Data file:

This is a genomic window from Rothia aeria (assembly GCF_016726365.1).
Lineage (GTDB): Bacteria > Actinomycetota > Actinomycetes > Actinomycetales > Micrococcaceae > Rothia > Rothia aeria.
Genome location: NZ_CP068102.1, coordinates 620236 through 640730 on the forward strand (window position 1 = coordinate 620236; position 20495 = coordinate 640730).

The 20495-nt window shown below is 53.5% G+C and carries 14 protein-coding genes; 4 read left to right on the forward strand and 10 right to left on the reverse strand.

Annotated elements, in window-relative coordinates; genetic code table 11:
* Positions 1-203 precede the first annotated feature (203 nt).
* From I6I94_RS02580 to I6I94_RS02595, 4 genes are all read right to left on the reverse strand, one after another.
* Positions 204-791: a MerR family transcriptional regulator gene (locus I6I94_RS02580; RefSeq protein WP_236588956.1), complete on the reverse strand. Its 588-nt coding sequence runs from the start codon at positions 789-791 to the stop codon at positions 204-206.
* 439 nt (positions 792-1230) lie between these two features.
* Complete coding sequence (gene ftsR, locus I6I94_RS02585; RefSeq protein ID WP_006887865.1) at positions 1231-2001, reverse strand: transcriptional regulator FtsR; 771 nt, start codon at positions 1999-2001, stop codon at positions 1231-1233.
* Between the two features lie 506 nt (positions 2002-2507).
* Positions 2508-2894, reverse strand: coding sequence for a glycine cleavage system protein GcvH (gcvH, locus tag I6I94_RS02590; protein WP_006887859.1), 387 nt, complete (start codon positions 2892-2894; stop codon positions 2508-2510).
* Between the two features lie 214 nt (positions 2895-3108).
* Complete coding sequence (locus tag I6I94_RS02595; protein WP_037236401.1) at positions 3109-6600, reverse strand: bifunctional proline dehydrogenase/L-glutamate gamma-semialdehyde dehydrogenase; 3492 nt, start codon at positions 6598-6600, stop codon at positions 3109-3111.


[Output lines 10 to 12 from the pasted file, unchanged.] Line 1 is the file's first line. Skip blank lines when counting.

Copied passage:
* Complete coding sequence (gene ftsR, locus I6I94_RS02585; RefSeq protein ID WP_006887865.1) at positions 1231-2001, reverse strand: transcriptional regulator FtsR; 771 nt, start codon at positions 1999-2001, stop codon at positions 1231-1233.
* Between the two features lie 506 nt (positions 2002-2507).
* Positions 2508-2894, reverse strand: coding sequence for a glycine cleavage system protein GcvH (gcvH, locus tag I6I94_RS02590; protein WP_006887859.1), 387 nt, complete (start codon positions 2892-2894; stop codon positions 2508-2510).